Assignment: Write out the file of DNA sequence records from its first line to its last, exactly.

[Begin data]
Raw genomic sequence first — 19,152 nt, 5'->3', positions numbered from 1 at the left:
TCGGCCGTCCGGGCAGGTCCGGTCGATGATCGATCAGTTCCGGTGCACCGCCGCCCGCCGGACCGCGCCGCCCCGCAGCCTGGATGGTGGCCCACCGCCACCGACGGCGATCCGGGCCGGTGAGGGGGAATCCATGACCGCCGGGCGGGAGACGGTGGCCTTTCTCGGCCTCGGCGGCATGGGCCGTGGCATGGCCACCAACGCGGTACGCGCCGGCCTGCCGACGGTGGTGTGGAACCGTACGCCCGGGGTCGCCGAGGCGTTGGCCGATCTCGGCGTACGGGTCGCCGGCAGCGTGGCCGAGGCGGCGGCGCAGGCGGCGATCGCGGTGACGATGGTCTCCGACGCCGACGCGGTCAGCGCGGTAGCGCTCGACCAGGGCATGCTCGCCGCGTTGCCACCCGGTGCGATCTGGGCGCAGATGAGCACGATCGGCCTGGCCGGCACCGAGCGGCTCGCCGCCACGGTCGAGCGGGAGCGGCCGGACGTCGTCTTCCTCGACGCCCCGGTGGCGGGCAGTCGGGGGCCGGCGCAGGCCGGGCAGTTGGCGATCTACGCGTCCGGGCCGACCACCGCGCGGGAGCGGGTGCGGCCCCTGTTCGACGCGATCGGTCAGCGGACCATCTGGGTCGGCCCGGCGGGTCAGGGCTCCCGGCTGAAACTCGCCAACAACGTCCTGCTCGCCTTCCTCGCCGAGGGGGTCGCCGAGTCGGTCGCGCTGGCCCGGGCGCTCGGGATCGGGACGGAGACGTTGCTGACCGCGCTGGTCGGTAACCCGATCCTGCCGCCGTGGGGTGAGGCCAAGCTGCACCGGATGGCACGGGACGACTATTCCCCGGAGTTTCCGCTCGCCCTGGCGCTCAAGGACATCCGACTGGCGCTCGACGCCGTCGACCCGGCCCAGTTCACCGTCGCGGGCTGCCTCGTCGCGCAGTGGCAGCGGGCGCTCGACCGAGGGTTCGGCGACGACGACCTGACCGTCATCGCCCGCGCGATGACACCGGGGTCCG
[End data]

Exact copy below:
Raw genomic sequence first — 19,152 nt, 5'->3', positions numbered from 1 at the left:
TCGGCCGTCCGGGCAGGTCCGGTCGATGATCGATCAGTTCCGGTGCACCGCCGCCCGCCGGACCGCGCCGCCCCGCAGCCTGGATGGTGGCCCACCGCCACCGACGGCGATCCGGGCCGGTGAGGGGGAATCCATGACCGCCGGGCGGGAGACGGTGGCCTTTCTCGGCCTCGGCGGCATGGGCCGTGGCATGGCCACCAACGCGGTACGCGCCGGCCTGCCGACGGTGGTGTGGAACCGTACGCCCGGGGTCGCCGAGGCGTTGGCCGATCTCGGCGTACGGGTCGCCGGCAGCGTGGCCGAGGCGGCGGCGCAGGCGGCGATCGCGGTGACGATGGTCTCCGACGCCGACGCGGTCAGCGCGGTAGCGCTCGACCAGGGCATGCTCGCCGCGTTGCCACCCGGTGCGATCTGGGCGCAGATGAGCACGATCGGCCTGGCCGGCACCGAGCGGCTCGCCGCCACGGTCGAGCGGGAGCGGCCGGACGTCGTCTTCCTCGACGCCCCGGTGGCGGGCAGTCGGGGGCCGGCGCAGGCCGGGCAGTTGGCGATCTACGCGTCCGGGCCGACCACCGCGCGGGAGCGGGTGCGGCCCCTGTTCGACGCGATCGGTCAGCGGACCATCTGGGTCGGCCCGGCGGGTCAGGGCTCCCGGCTGAAACTCGCCAACAACGTCCTGCTCGCCTTCCTCGCCGAGGGGGTCGCCGAGTCGGTCGCGCTGGCCCGGGCGCTCGGGATCGGGACGGAGACGTTGCTGACCGCGCTGGTCGGTAACCCGATCCTGCCGCCGTGGGGTGAGGCCAAGCTGCACCGGATGGCACGGGACGACTATTCCCCGGAGTTTCCGCTCGCCCTGGCGCTCAAGGACATCCGACTGGCGCTCGACGCCGTCGACCCGGCCCAGTTCACCGTCGCGGGCTGCCTCGTCGCGCAGTGGCAGCGGGCGCTCGACCGAGGGTTCGGCGACGACGACCTGACCGTCATCGCCCGCGCGATGACACCGGGGTCCG